Delta Air Lines reported a net loss of $5.4 billion for the third quarter as the Covid-19 pandemic continued its massive impact on air travel.
The losses came as Delta earned revenue of $3.06 billion from July through September, down 76% year over year and $60 million below analyst expectations, according to the investing website Seeking Alpha.
The third quarter was the second in a row in which Delta reported losses in excess of $5 billion. This quarter's losses included $4 billion in one-time expenses directly related to the pandemic, including aircraft retirements and payouts to thousands of employees who accepted voluntary separation and early retirement offers. Excluding such expenses, Delta's third-quarter losses amounted to $2.2 billion.
Despite the dismal figures, the airline is reporting modest improvements in operating conditions. Buoyed by slowly increasing bookings and reductions in salaries and other expenses, Delta reduced its daily cash burn from $27 million at the start of the quarter to $18 million by the end of September, CFO Paul Jacobson said on an earnings call Tuesday.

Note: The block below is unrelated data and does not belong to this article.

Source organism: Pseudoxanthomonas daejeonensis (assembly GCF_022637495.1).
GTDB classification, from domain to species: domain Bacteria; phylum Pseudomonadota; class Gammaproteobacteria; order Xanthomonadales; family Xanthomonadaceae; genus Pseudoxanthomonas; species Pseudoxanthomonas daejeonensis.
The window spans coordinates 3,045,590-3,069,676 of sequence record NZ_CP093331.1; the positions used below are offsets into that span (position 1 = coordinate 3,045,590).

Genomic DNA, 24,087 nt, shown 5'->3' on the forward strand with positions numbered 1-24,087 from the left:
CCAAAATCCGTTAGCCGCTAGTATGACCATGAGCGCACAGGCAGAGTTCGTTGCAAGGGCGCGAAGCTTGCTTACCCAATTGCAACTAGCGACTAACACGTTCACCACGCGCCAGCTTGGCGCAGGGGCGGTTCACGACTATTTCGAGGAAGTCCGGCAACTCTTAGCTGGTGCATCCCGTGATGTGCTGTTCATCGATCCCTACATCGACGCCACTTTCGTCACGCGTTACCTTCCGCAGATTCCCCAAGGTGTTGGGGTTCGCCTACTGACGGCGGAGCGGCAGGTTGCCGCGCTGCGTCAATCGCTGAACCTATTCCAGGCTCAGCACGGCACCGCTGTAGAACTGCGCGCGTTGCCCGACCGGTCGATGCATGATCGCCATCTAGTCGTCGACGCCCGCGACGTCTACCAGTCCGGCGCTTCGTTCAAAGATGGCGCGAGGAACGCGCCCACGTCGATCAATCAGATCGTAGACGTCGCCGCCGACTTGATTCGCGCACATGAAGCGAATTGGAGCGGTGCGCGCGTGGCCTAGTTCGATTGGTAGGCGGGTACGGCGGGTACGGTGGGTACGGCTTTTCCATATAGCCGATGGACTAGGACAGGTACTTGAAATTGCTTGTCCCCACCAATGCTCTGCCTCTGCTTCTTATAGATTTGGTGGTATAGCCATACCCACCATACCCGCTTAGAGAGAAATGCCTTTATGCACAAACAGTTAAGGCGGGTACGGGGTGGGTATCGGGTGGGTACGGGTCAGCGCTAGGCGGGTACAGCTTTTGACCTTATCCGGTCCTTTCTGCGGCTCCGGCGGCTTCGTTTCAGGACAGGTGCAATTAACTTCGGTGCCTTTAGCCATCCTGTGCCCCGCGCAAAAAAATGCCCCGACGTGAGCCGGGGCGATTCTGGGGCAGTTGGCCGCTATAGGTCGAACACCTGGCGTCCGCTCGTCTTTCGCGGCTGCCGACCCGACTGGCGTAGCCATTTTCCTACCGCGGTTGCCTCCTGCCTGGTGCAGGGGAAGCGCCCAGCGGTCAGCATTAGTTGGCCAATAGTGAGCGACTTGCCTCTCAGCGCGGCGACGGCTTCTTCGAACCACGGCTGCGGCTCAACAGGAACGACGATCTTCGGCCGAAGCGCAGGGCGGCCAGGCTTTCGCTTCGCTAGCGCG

Jacobson projected that daily cash burn during the fourth quarter will drop to between $10 million and $12 million as revenue ticks up.
All told, Delta expects to burn through approximately $1 billion in cash in the fourth quarter, leaving it with $16 billion in liquidity.
During the summer quarter, Delta flew just 37% of its capacity from a year earlier and with a load factor of just 41%, down from an 88% load factor in the summer of 2019.
The carrier expects to fly in the fourth quarter between 50% and 60% of the capacity that it offered last fall.
In one piece of modestly good news, company president Glen Hauenstein said corporate flying is finally starting to tick upward and is now approximately 15% of last year's level.
Roughly 90% of Delta's corporate customers now are at least flying some employees, CEO Ed Bastian said.
Delta stock was off slightly more than 2% in early afternoon trading.